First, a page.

There has been an increasing number of reports on the mental health crisis in the United States, but few are offering solid, concrete solutions. Consider this an open letter to those seeking change.
Ever since I was a little girl, I was fascinated with human nature, behavior and the psychology behind emotions. I knew very early on that I wanted to enter the healing profession — so I chose to become a therapist.
Except there was one problem.
I was raised in a religion where self-discovery was anything but simple. Reconciling my relationship with religion and God created a massive rift in the relationship I had with myself. It was very hard to love myself, and for years, I had actually stopped praying.
I wanted to be able to live free from judgment, but I didn’t know how to do that and still maintain the same ideas and beliefs I held from the religious structure I was raised in. And I also knew that I wouldn’t be able to help anyone else if I couldn’t work through my own personal blocks and limitations.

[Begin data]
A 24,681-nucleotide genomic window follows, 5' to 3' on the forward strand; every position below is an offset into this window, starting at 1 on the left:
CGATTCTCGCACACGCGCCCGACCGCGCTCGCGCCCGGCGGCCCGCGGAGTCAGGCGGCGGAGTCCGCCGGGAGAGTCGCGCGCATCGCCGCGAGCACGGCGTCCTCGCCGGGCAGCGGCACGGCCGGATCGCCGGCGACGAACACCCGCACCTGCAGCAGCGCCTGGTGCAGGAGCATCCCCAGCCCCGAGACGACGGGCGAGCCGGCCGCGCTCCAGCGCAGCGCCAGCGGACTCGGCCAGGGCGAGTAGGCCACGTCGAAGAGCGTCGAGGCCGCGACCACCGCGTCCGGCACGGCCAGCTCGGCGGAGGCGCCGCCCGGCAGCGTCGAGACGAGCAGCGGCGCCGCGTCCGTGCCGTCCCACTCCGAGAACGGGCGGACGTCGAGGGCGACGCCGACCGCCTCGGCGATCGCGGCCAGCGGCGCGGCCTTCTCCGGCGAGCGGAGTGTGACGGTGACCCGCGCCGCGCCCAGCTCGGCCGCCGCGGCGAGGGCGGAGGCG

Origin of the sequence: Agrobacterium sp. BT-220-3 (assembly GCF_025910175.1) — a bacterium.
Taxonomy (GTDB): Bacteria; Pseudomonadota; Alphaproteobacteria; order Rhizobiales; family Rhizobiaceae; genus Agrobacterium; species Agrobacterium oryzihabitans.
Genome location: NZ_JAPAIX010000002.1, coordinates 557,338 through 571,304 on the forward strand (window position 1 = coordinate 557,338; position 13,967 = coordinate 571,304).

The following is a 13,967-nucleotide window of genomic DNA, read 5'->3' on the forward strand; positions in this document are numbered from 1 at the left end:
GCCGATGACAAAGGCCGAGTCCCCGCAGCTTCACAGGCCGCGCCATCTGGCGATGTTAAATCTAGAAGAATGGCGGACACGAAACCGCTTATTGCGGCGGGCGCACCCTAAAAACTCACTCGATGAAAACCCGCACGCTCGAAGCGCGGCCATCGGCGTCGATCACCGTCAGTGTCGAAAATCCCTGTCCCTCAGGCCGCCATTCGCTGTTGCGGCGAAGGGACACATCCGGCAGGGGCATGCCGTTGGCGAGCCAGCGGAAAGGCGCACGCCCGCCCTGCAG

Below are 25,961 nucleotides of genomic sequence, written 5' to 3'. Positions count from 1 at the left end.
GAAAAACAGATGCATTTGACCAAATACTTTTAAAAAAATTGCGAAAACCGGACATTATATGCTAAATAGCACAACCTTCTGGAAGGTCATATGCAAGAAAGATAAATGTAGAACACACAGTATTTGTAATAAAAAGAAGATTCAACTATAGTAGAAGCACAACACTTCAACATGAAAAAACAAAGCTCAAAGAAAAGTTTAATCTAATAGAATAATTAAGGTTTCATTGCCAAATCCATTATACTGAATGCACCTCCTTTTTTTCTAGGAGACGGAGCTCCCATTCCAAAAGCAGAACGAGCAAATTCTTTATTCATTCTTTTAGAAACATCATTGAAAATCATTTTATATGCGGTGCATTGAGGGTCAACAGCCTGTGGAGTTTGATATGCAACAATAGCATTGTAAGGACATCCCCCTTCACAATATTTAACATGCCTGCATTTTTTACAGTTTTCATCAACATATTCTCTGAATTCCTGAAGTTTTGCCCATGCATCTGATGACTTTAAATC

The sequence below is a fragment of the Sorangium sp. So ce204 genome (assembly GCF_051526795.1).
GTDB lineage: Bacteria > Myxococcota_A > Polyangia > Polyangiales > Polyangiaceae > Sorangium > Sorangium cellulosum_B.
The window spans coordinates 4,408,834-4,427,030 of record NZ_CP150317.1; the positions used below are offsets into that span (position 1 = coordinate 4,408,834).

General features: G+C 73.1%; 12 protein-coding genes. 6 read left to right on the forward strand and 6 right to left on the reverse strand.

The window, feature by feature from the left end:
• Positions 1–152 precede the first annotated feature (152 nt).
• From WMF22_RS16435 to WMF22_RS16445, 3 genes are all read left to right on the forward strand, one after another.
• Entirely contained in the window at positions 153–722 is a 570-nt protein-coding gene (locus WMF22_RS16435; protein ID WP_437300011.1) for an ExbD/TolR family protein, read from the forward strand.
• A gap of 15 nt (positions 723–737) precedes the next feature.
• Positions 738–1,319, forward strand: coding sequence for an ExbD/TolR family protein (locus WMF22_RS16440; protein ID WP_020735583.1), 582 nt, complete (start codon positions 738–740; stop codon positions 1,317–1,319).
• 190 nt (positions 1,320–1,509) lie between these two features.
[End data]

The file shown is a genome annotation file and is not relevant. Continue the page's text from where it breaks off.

The thing is, I was TRYING to love myself unconditionally, but the more I tried, the harder it became. I wasn’t able to break free from the judgment, so after graduation, I went through a period where I actually told myself I didn’t want to help people anymore. I was “burned out”. That was the story I had told myself and others. But deep down, I knew there was more to it.
Inside, I felt like a terrible person, who was unworthy of not just God’s love, but ANYONE’s love.
The problem was that I wanted to be a therapist, but if I couldn’t help myself, how could I possibly help anyone else? I knew that unless I was able to figure out how to overcome my own self-sabotage, I wouldn’t be a very effective therapist, and I wouldn’t be able to help anyone, and I’d be a hollow fragment of my true self. Why would life be worth living?
Then, as if by chance, something amazing happened…
As part of a requirement for grad school, we had to see our own therapist. The strange thing was how resistant I felt towards the whole thing! Here I was, training to become the very thing that I felt a negative stigma around. I had to accept that no one was ever perfect, and although we work on ourselves and reach new levels of understanding, compassion, and self-acceptance, even therapists need help every now and then! Realizing the hypocrisy in my own beliefs, I got over myself, and made my first ever appointment to see a therapist.